"He entered and took a seat in the pit, crowded between two unconscionably stout abbati; but luckily he was quite near the stage. The curtain rose. For the first time in his life he heard the music whose charms Monsieur Jean-Jacques Rousseau had extolled so eloquently at one of Baron d'Holbach's evening parties. The young sculptor's senses were lubricated, so to speak, by Jomelli's harmonious strains. The languorous peculiarities of those skilfully blended Italian voices plunged him in an ecstasy of delight. He sat there, mute and motionless, not even conscious of the crowding of the two priests. His soul poured out through his ears and his eyes. He seemed to be listening with every one of his pores. Suddenly a whirlwind of applause greeted the appearance of the prima donna. She came forward coquettishly to the footlights and curtsied to the audience with infinite grace. The brilliant light, the enthusiasm of a vast multitude, the illusion of the stage, the glamour of a costume which was most attractive for the time, all conspired in that woman's favor. Sarrasine cried aloud with pleasure. He saw before him at that moment the ideal beauty whose perfections he had hitherto sought here and there in nature, taking from one model, often of humble rank, the rounded outline of a shapely leg, from another the contour of the breast; from another her white shoulders; stealing the neck of that young girl, the hands of this woman, and the polished knees of yonder child, but never able to find beneath the cold skies of Paris the rich and satisfying creations of ancient Greece. La Zambinella displayed in her single person, intensely alive and delicate beyond words, all those exquisite proportions of the female form which he had so ardently longed to behold, and of which a sculptor is the most severe and at the same time the most passionate judge. She had an expressive mouth, eyes instinct with love, flesh of dazzling whiteness. And add to these details, which would have filled a painter's soul with rapture, all the marvelous charms of the Venuses worshiped and copied by the chisel of the Greeks. The artist did not tire of admiring the inimitable grace with which the arms were attached to the body, the wonderful roundness of the throat, the graceful curves described by the eyebrows and the nose, and the perfect oval of the face, the purity of its clean-cut lines, and the effect of the thick, drooping lashes which bordered the large and voluptuous eyelids. She was more than a woman; she was a masterpiece! In that unhoped-for creation there was love enough to enrapture all mankind, and beauties calculated to satisfy the most exacting critic.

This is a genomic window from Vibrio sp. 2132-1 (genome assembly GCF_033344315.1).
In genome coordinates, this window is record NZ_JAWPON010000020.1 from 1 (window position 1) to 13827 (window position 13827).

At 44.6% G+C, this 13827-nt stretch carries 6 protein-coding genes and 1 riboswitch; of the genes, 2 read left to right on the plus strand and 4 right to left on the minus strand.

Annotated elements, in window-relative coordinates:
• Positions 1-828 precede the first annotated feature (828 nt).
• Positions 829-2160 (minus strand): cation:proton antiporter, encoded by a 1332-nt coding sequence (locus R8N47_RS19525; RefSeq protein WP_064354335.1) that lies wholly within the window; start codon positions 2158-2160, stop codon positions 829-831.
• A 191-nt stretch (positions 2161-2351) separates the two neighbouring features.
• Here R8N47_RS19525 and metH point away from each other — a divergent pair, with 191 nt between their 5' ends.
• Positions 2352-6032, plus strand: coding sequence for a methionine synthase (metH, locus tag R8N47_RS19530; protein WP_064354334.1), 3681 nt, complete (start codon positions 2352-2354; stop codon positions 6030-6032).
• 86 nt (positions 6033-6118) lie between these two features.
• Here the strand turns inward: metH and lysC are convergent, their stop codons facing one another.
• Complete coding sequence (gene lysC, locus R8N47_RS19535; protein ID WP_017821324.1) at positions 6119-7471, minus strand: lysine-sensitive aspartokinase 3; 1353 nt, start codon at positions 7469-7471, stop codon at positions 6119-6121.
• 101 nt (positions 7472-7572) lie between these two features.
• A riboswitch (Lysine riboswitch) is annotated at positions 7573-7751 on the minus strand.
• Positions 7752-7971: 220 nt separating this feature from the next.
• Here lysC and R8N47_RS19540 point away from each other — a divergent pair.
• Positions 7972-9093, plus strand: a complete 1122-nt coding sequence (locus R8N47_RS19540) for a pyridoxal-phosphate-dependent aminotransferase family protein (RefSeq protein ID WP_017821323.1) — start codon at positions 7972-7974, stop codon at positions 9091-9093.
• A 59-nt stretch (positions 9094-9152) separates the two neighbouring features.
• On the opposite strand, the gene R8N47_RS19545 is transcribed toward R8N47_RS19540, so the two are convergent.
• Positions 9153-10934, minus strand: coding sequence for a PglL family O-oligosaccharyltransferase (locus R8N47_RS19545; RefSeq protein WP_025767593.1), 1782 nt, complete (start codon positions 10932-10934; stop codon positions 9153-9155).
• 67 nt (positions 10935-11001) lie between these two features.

"Sarrasine devoured with his eyes what seemed to him Pygmalion's statue descended from its pedestal. When La Zambinella sang, he was beside himself. He was cold; then suddenly he felt a fire burning in the secret depths of his being, in what, for lack of a better word, we call the heart. He did not applaud, he said nothing; he felt a mad impulse, a sort of frenzy of the sort that seizes us only at the age when there is a something indefinably terrible and infernal in our desires. Sarrasine longed to rush upon the stage and seize that woman. His strength, increased a hundredfold by a moral depression impossible to describe,—for such phenomena take place in a sphere inaccessible to human observation,—insisted upon manifesting itself with deplorable violence. Looking at him, you would have said that he was a cold, dull man. Renown, science, future, life, prizes, all vanished.